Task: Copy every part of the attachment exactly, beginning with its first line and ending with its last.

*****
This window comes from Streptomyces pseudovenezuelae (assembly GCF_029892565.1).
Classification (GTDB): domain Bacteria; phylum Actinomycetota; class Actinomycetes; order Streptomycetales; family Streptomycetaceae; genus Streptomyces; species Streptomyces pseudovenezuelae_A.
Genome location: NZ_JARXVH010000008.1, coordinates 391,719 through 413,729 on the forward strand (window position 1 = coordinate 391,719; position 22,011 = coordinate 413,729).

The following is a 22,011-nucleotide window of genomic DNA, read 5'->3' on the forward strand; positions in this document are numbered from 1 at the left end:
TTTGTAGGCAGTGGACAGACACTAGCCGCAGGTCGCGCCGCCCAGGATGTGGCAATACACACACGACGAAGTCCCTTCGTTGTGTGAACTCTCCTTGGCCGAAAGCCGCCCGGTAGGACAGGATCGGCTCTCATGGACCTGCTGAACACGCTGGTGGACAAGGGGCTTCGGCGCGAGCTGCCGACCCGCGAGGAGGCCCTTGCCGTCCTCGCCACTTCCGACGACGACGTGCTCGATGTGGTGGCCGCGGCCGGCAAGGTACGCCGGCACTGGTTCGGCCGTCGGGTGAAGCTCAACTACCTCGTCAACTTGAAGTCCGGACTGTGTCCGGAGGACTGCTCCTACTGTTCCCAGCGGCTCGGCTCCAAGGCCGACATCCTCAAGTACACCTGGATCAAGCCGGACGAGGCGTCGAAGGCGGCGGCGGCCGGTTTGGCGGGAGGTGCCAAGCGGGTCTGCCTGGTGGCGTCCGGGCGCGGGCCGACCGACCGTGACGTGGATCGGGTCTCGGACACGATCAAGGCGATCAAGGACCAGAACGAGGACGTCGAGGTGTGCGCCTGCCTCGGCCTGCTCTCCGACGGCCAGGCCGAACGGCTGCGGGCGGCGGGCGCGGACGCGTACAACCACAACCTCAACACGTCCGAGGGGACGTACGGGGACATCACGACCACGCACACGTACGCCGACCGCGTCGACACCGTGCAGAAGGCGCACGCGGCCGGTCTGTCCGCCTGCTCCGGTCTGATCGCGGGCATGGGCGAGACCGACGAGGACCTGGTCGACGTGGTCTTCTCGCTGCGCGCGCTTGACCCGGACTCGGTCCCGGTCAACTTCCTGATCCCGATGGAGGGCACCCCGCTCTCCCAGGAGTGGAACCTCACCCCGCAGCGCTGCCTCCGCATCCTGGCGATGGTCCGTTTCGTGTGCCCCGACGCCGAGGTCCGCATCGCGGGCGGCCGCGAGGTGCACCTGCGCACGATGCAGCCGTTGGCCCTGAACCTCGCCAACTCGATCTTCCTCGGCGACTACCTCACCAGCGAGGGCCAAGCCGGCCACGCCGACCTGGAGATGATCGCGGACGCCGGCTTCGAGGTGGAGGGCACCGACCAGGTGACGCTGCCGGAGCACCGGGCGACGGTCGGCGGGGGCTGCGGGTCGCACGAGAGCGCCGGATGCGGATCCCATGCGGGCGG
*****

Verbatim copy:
This window comes from Streptomyces pseudovenezuelae (assembly GCF_029892565.1).
Classification (GTDB): domain Bacteria; phylum Actinomycetota; class Actinomycetes; order Streptomycetales; family Streptomycetaceae; genus Streptomyces; species Streptomyces pseudovenezuelae_A.
Genome location: NZ_JARXVH010000008.1, coordinates 391,719 through 413,729 on the forward strand (window position 1 = coordinate 391,719; position 22,011 = coordinate 413,729).

The following is a 22,011-nucleotide window of genomic DNA, read 5'->3' on the forward strand; positions in this document are numbered from 1 at the left end:
TTTGTAGGCAGTGGACAGACACTAGCCGCAGGTCGCGCCGCCCAGGATGTGGCAATACACACACGACGAAGTCCCTTCGTTGTGTGAACTCTCCTTGGCCGAAAGCCGCCCGGTAGGACAGGATCGGCTCTCATGGACCTGCTGAACACGCTGGTGGACAAGGGGCTTCGGCGCGAGCTGCCGACCCGCGAGGAGGCCCTTGCCGTCCTCGCCACTTCCGACGACGACGTGCTCGATGTGGTGGCCGCGGCCGGCAAGGTACGCCGGCACTGGTTCGGCCGTCGGGTGAAGCTCAACTACCTCGTCAACTTGAAGTCCGGACTGTGTCCGGAGGACTGCTCCTACTGTTCCCAGCGGCTCGGCTCCAAGGCCGACATCCTCAAGTACACCTGGATCAAGCCGGACGAGGCGTCGAAGGCGGCGGCGGCCGGTTTGGCGGGAGGTGCCAAGCGGGTCTGCCTGGTGGCGTCCGGGCGCGGGCCGACCGACCGTGACGTGGATCGGGTCTCGGACACGATCAAGGCGATCAAGGACCAGAACGAGGACGTCGAGGTGTGCGCCTGCCTCGGCCTGCTCTCCGACGGCCAGGCCGAACGGCTGCGGGCGGCGGGCGCGGACGCGTACAACCACAACCTCAACACGTCCGAGGGGACGTACGGGGACATCACGACCACGCACACGTACGCCGACCGCGTCGACACCGTGCAGAAGGCGCACGCGGCCGGTCTGTCCGCCTGCTCCGGTCTGATCGCGGGCATGGGCGAGACCGACGAGGACCTGGTCGACGTGGTCTTCTCGCTGCGCGCGCTTGACCCGGACTCGGTCCCGGTCAACTTCCTGATCCCGATGGAGGGCACCCCGCTCTCCCAGGAGTGGAACCTCACCCCGCAGCGCTGCCTCCGCATCCTGGCGATGGTCCGTTTCGTGTGCCCCGACGCCGAGGTCCGCATCGCGGGCGGCCGCGAGGTGCACCTGCGCACGATGCAGCCGTTGGCCCTGAACCTCGCCAACTCGATCTTCCTCGGCGACTACCTCACCAGCGAGGGCCAAGCCGGCCACGCCGACCTGGAGATGATCGCGGACGCCGGCTTCGAGGTGGAGGGCACCGACCAGGTGACGCTGCCGGAGCACCGGGCGACGGTCGGCGGGGGCTGCGGGTCGCACGAGAGCGCCGGATGCGGATCCCATGCGGGCGG